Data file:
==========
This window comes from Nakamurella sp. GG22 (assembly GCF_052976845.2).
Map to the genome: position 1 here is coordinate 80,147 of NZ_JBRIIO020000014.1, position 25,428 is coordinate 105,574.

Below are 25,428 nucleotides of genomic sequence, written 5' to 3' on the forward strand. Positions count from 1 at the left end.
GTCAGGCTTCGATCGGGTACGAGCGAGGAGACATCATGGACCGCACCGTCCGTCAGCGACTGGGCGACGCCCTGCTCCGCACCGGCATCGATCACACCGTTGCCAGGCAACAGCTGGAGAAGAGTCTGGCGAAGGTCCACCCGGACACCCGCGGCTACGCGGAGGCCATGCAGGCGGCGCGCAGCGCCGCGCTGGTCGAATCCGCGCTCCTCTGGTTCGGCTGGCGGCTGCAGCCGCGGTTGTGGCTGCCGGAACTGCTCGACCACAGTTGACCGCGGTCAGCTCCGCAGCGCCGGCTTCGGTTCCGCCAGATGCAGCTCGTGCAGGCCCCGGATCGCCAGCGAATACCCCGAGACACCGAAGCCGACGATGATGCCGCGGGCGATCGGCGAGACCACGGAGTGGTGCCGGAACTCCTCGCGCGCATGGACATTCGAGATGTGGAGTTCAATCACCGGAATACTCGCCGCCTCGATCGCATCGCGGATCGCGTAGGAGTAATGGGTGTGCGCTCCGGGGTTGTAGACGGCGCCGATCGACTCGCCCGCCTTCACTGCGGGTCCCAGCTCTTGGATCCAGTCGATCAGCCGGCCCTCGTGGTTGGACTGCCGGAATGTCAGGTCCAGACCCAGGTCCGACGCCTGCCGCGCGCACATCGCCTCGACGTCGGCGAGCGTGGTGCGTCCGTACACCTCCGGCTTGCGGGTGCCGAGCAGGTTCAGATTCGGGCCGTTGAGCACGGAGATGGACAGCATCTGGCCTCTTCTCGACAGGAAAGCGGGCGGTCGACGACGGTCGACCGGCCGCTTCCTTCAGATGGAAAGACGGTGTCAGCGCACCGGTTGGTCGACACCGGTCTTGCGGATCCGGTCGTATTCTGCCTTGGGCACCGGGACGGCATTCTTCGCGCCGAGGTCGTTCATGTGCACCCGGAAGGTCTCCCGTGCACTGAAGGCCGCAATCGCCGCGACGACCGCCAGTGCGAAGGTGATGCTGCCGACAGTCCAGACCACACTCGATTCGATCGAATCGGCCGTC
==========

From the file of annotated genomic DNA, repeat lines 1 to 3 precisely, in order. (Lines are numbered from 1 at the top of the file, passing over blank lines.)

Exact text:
This window comes from Nakamurella sp. GG22 (assembly GCF_052976845.2).
Map to the genome: position 1 here is coordinate 80,147 of NZ_JBRIIO020000014.1, position 25,428 is coordinate 105,574.

Below are 25,428 nucleotides of genomic sequence, written 5' to 3' on the forward strand. Positions count from 1 at the left end.